A jaded spy and a shell shocked country doctor team up to solve a murder in postwar England.
James Sommers returned from the war with his nerves in tatters. All he wants is to retreat to the quiet village of his childhood and enjoy the boring, predictable life of a country doctor. The last thing in the world he needs is a handsome stranger who seems to be mixed up with the first violent death the village has seen in years. It certainly doesn’t help that this stranger is the first person James has wanted to touch since before the war.
The war may be over for the rest of the world, but Leo Page is still busy doing the dirty work for one of the more disreputable branches of the intelligence service. When his boss orders him to cover up a murder, Leo isn’t expecting to be sent to a sleepy village. After a week of helping old ladies wind balls of yarn and flirting with a handsome doctor, Leo is in danger of forgetting what he really is and why he’s there. He’s in danger of feeling things he has no business feeling. A person who burns his identity after every job can’t set down roots.
As he starts to untangle the mess of secrets and lies that lurk behind the lace curtains of even the most peaceful-seeming of villages, Leo realizes that the truths he’s about to uncover will affect his future and those of the man he’s growing to care about.
The doctor was beet red now, all the way from his cheekbones to the collar of his shirt. “There is no evidence,” he hissed. “There’s no entertaining, either. Good God, man. You are horribly indiscreet for a… whatever you are.”
“I know,” Leo said cheerfully. “It’s part of my charm.”
Hither, Page was a delightful short book and I didn’t want it to end. I loved the characters and I loved the little town they were in. And it never felt like I was trapped in a mystery novel. Things just played out and I was like “Okay, but what about Page? What about James? What about them, huh?”
Well, I got some mighty good Page & Sommers.
The beauty of this book lies entirely on the characters. They’re awesome. Before I get to the main characters, I wanna point out the side characters who brought life to the book. At more than one moment I paused at something they said or did and just had a small ball. They’re great! Then, you have the main characters, Leo Page and James Sommers. James was a surgeon in WWII, and he has returned how to his small town to live a quiet life. He had a hard war, and wrapping himself in small town doctoring in a place people knows him is just what he needs. Just not the small town gossip. Anything but that.
Until one of the women in the village is murdered. And Leo Page enters the scene. Leo Page is…Leo Page. Page works for a small, secret part of the British government in a unspecified but sort of spy-like fashion. He changes himself to fit the situation. And he has been sent to this small village to investigate a murder to see if it has ties to something bigger.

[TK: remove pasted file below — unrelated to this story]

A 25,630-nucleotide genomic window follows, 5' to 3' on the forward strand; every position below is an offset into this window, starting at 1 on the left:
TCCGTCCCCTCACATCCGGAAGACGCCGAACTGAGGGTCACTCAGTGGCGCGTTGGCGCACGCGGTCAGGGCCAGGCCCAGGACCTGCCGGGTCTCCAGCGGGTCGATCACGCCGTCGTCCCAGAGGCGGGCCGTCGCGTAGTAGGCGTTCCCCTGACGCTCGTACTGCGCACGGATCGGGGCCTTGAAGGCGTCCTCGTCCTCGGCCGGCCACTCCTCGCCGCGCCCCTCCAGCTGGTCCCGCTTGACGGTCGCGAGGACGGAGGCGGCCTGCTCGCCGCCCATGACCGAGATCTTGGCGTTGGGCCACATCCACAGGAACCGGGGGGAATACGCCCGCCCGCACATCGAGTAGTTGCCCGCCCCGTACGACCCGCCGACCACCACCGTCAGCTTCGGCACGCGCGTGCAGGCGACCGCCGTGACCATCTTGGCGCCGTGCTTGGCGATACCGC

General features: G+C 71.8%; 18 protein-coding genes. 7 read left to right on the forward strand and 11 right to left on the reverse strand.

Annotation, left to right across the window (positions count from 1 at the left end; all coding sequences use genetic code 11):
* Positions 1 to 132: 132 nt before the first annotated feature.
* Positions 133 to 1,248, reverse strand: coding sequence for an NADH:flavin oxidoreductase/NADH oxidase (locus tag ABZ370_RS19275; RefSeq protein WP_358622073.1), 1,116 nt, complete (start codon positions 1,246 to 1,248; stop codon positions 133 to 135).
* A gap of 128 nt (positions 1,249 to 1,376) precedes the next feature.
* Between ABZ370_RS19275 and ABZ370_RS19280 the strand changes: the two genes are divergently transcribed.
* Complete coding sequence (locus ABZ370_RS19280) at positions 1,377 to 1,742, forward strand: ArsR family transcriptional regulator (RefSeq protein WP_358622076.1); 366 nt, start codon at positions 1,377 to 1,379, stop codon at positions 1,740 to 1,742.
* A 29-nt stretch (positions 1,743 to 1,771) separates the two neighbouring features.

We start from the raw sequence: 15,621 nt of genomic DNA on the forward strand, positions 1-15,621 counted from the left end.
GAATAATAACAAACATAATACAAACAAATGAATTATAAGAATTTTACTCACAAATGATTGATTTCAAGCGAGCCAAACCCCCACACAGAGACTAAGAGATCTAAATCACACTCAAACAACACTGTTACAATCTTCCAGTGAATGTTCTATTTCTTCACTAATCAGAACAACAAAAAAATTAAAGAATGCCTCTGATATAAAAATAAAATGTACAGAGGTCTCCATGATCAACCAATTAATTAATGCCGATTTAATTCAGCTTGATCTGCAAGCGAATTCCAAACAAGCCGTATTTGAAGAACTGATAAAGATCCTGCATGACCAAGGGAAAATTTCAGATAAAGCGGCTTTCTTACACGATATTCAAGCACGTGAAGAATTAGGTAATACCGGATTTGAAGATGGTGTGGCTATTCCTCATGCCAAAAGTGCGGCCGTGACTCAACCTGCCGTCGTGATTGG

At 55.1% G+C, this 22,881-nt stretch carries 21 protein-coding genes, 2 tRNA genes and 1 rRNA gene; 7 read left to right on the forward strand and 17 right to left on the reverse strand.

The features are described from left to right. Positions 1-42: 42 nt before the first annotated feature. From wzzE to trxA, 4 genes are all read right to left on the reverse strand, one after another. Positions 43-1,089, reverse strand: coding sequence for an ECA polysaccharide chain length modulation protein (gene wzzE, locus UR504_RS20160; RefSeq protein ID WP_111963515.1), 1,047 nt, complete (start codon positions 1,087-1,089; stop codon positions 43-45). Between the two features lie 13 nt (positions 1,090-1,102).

Only he spends more time trying to snag the village doctor instead of investigating the murder. And who can blame him? James is pretty great. I loved the relationship they build over such a short period of time. Granted, I wanted more. But that’s because I’m a greedy little romance demon who devours everything in my path more than because Cat Sebastian wrote a book lacking in the romance department at all. It is full of subtle, and not so subtle, hints and comfort when one needs it. And they just fit together so well!
I thought I would have issues with the time period, because I don’t particularly enjoy historical pieces, and the WWII period is especially not my favourite to read about. However, I found that the time period didn’t really matter at all except for James being scandalized at how indelicate Leo Page was being about Leo wanting him – in a time when being gay was not a thing one was open about.
Hither, Page instead focused on the small village aspects. The small town gossip. The murder and the woman who was murdered. Sure, there was rationing going on, but it was a small town much like any small town at any time. And it was fun. Everything just seemed to fit together so well. The people, the place, the time. Everything.
The mystery aspects of the book weren’t what I went in for, and it certainly isn’t a genre I typically read, but they certainly didn’t disappoint. I found myself a bit surprised at times how invested I was in the outcome. Whodunit, indeed. And why!
I’m so glad I read this book, and I very much look forward to a book two. I would do a lot to see Leo and James together some more. Even if this isn’t my typical genre, or time period, or even place. They’re just so perfect together, it transcends any reservations I had about anything else. Great book, even if it was a bit short. Because I want all of this I can get.